3. Nontraditional courses should be clearly identified as such on the high school transcript.
Nontraditional courses completed prior to August 1, 2010, will be reviewed under NCAA standards in place prior to August 1, 2010. It is important to remember that all courses need to be rigorous and four-year college preparatory in nature. Students should be encouraged to take courses that are quantitatively and qualitatively the same as courses offered through traditional means, and to take courses that will prepare them for the academic rigors they will face at a four-year college or university.
To read more about this new rule, go to www.eligibilitycenter.org and click the "High School Administrators Enter Here" link, then the "Resources" page and read the documents related to online/virtual/credit recovery courses.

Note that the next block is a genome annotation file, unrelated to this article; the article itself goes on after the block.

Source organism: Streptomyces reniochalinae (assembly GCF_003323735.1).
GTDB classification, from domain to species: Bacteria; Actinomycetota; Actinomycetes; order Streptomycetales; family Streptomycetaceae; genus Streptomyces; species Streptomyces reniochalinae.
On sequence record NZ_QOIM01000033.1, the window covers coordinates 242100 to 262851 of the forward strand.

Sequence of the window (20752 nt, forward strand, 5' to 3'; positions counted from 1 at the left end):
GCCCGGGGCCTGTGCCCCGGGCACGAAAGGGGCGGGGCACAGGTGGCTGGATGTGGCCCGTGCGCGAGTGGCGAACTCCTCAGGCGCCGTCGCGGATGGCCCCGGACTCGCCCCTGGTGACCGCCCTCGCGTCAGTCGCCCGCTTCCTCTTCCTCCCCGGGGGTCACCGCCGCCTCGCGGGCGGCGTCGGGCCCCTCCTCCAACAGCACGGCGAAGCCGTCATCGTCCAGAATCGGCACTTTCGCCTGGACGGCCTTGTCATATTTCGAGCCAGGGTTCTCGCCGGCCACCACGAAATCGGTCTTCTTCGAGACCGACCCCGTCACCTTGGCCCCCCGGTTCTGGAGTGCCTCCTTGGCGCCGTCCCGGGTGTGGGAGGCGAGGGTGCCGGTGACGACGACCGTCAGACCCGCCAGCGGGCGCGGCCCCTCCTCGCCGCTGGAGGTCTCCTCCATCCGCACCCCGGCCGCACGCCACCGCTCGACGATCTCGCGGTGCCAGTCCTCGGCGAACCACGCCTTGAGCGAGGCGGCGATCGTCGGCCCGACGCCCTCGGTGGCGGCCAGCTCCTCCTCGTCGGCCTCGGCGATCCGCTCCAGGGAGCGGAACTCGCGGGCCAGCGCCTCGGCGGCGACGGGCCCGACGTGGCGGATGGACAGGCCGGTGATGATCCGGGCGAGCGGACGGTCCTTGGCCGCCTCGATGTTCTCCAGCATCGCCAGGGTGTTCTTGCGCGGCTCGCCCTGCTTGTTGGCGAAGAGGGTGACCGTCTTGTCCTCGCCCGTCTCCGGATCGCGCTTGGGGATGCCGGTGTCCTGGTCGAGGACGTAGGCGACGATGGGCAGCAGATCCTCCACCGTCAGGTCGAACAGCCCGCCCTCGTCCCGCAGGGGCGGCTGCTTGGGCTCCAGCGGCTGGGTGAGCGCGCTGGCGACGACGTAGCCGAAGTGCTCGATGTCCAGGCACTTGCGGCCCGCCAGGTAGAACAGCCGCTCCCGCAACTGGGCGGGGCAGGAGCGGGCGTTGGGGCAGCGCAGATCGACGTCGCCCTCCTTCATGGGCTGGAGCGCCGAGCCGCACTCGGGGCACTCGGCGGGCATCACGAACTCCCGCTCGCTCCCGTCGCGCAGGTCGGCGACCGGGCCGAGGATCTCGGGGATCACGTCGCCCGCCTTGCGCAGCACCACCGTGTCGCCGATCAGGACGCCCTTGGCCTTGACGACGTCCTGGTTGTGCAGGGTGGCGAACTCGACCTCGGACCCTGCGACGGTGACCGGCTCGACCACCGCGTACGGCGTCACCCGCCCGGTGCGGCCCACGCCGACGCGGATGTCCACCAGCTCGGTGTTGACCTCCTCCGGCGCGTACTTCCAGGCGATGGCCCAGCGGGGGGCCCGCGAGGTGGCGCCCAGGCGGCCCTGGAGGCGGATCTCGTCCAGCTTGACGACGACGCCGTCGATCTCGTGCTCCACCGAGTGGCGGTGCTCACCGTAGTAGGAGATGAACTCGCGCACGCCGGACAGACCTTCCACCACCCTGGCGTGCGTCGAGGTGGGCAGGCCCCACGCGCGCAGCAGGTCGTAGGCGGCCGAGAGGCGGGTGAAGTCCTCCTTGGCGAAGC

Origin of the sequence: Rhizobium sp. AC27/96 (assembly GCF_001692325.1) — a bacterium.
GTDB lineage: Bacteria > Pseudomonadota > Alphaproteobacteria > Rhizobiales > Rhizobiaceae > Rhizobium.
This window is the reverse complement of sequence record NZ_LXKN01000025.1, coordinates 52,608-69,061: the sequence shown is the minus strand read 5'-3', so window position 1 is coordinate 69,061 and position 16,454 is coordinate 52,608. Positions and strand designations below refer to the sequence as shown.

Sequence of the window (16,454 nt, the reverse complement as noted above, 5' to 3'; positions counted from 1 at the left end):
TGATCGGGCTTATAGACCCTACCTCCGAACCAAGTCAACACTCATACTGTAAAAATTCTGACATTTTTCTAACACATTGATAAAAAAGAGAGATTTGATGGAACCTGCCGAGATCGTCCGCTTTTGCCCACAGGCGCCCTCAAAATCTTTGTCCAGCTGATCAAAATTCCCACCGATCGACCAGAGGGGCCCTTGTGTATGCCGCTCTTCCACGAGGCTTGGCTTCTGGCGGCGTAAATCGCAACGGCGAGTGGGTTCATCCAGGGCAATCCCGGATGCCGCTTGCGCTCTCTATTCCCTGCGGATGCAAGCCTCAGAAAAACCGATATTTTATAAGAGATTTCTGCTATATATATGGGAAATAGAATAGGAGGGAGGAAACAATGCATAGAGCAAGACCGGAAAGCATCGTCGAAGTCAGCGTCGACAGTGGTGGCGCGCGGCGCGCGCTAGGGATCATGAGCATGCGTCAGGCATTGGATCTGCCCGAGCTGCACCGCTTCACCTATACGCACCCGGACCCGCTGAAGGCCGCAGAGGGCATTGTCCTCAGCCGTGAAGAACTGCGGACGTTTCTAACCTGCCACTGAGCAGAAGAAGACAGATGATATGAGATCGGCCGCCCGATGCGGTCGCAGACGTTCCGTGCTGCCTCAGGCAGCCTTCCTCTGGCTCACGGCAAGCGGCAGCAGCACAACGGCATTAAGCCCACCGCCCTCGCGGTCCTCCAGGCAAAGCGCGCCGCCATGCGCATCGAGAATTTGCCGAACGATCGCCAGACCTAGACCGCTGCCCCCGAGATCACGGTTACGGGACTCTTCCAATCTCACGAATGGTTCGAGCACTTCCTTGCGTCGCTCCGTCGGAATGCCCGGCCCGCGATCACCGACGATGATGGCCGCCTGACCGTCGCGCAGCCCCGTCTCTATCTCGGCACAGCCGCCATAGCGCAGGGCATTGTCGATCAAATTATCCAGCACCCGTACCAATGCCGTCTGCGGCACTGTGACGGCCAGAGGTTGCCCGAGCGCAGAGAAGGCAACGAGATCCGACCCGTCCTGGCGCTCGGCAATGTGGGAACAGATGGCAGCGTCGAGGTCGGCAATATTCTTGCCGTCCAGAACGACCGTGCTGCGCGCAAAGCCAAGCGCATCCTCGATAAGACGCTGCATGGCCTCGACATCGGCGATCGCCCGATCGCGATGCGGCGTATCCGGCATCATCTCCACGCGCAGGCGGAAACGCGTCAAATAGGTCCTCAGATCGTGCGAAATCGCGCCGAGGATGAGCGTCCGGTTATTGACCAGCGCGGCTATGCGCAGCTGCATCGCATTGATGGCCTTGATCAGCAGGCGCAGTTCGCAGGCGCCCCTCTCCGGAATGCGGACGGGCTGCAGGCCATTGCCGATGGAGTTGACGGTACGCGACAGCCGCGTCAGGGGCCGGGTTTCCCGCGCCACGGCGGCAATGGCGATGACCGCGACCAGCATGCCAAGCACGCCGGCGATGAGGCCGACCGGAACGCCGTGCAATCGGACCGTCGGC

May college courses count as core courses?
College courses may be used to satisfy core-curriculum requirements if the courses are accepted and awarded credit by the high school for any student and meet all other requirements for core courses. For NCAA Division I only, such courses must be placed on the student's high school transcript. Courses taken at a college will NOT appear on the high school's list of NCAA courses. The high school's list of NCAA courses will include only those courses taught/offered by the high school.
How are courses taken over two years counted?
A one-year course that is spread over a longer period of time is considered one course and will receive a maximum of one core-course credit. (Example: Algebra 1, spread over two years, would receive one unit of credit.)
May my study in a foreign country help me meet core-course requirements?